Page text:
Arizona Biosciences News

Longtime UA pharmacy dean appointed to lead health-sciences colleges

Compiled from media sources

Summary:

J. Lyle Bootman, dean of the University of Arizona College of Pharmacy and a worldwide authority on health outcomes, has been named UA's new senior vice president for health sciences. In his new role, Dr. Bootman will oversee the university's colleges of nursing, medicine, pharmacy, and public health, including operations in both Tucson and on the downtown Phoenix Biomedical Campus.

Full Story:

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After a long tenure as dean of the University of
Arizona College of Pharmacy, J. Lyle Bootman
has been appointed senior vice president for
health sciences. (Photo courtesy UA)

J. Lyle Bootman, dean of the University of Arizona College of Pharmacy and a worldwide authority on health outcomes, has been named UA's new senior vice president for health sciences. In his new role, Dr. Bootman will oversee the university's colleges of nursing, medicine, pharmacy, and public health, including operations in both Tucson and on the downtown Phoenix Biomedical Campus.

Dr. Bootman, who has guided the College of Pharmacy for more almost 25 years, will take over many of the responsibilities of the retiring William Crist, who has served as UA's vice president of health affairs for almost three years. During a brief transition period lasting until September 5, the two administrators will work together closely, UA said in news releases.

"Lyle Bootman is an internationally respected health-care leader, scholar, educator, and administrator," said UA President Eugene Sander. "His vast experience and accomplishments in the health-care arena will serve the University of Arizona and its health-sciences colleges extremely well."

UA remains in a period of substantial transition in the health sciences, as the College of Medicine-Phoenix grows to full capacity, the Arizona Cancer Center establishes an outpatient clinic in downtown Phoenix, and stable management is implemented for UA Healthcare, the nonprofit entity created from the merger of University Medical Center and University Physicians Healthcare.

"I look forward to working with the other health-sciences deans and the faculty and staff of the Arizona Health Sciences Center to reach our potential as a leading academic health center," Dr. Bootman said. "We plan to marshal our creativity, skills, and resources to keep improving our services and programs for the benefit of Arizona and beyond."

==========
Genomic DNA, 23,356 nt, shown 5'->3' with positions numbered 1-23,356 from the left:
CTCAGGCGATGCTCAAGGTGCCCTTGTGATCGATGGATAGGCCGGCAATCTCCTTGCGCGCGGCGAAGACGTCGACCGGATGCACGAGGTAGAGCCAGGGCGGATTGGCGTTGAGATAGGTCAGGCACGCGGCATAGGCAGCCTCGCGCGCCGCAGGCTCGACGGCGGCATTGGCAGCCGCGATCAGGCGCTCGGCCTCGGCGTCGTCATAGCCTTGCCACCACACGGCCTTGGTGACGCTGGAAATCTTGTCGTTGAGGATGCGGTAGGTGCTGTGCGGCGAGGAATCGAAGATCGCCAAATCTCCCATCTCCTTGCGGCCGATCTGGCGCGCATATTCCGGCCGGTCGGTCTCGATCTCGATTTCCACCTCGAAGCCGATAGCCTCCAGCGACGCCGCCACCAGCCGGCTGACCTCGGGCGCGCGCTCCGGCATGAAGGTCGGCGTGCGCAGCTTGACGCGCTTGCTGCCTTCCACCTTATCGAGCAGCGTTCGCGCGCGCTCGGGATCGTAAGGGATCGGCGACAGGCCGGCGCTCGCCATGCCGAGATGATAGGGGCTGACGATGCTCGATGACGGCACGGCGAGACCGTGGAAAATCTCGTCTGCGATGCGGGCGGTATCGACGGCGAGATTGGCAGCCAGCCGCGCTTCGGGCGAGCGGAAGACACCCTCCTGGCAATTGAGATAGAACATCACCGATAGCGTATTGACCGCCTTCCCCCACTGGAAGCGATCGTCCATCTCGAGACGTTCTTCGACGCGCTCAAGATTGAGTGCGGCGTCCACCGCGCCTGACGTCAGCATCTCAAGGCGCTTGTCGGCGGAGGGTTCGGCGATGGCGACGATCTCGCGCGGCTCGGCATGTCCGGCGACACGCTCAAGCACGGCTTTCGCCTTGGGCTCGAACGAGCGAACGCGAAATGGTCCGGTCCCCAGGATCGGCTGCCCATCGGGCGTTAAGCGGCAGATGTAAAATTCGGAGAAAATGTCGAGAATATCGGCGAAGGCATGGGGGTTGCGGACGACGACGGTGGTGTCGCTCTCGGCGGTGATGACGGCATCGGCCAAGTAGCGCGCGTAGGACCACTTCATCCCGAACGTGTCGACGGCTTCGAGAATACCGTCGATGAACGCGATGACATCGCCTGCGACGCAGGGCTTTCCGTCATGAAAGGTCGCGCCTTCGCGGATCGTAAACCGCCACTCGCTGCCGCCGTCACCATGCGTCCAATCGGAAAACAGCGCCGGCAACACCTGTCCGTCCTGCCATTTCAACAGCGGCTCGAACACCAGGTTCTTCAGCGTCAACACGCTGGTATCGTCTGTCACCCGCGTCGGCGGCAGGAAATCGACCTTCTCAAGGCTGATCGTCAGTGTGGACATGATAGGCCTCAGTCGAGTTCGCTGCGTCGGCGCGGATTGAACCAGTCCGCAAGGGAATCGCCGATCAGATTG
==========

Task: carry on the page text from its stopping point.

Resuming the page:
Dr. Crist said that he assumed his post intending on a relatively short stay at UA; his family has remained in Missouri, where he previously served as dean of the University of Missouri School of Medicine.

"It was not a long-term job plan. I was a guy they hired to help fix some things," Dr. Crist said in the Arizona Daily Star. "I saw things that we could improve, particularly the functionality and quality of the medical center, which is why I took the job."

In Dr. Bootman, UA is turning to a longstanding asset. Since becoming dean in 1987, he has helped the College of Pharmacy emerge as one of the most highly regarded pharmacy schools in the country. His research, documented in close to 300 publications, has concentrated on health outcomes, especially the management and avoidance of medical errors, and pharmacoeconomics, which performs health-economics assessments, such as cost-utility analyses of particular drugs, from the perspective of a payer, a health-care system, a government, or an entire society. He founded and directs the Center for Health Outcomes and PharmacoEconomic Research at UA.

With the United States' ever-increasing healthcare costs and stagnant performance on measures of health-care outcomes, appreciation has grown in recent years for Dr. Bootman's expertise. He is one of only a handful of pharmacists admitted to the Institute of Medicine of the National Academies, and in 2008 he was awarded the Joseph P. Remington Honor Medal, the highest award in the pharmacy profession.

Dr. Bootman is also a director of the Healthcare Transformation Institute, a collaboration between Arizona State University, UA, and the Chan Soon-Shiong Family Foundation. Led by the health-care entrepreneur and philanthropist Patrick Soon-Shiong and the former Mayo Clinic President and CEO Denis Cortese, the HTI aims to "include access to and delivery of the best health care to all people at minimal expense, with demonstrable results."


For more information:

"Crist says time at UA was meant to be brief," Arizona Daily Star, 08/11/2011

"UA's health VP retiring; replacement named," Arizona Daily Star, 08/10/2011

"J. Lyle Bootman Appointed UA Senior Vice President for Health Sciences, Effective Sept. 5," University of Arizona news release, 08/10/2011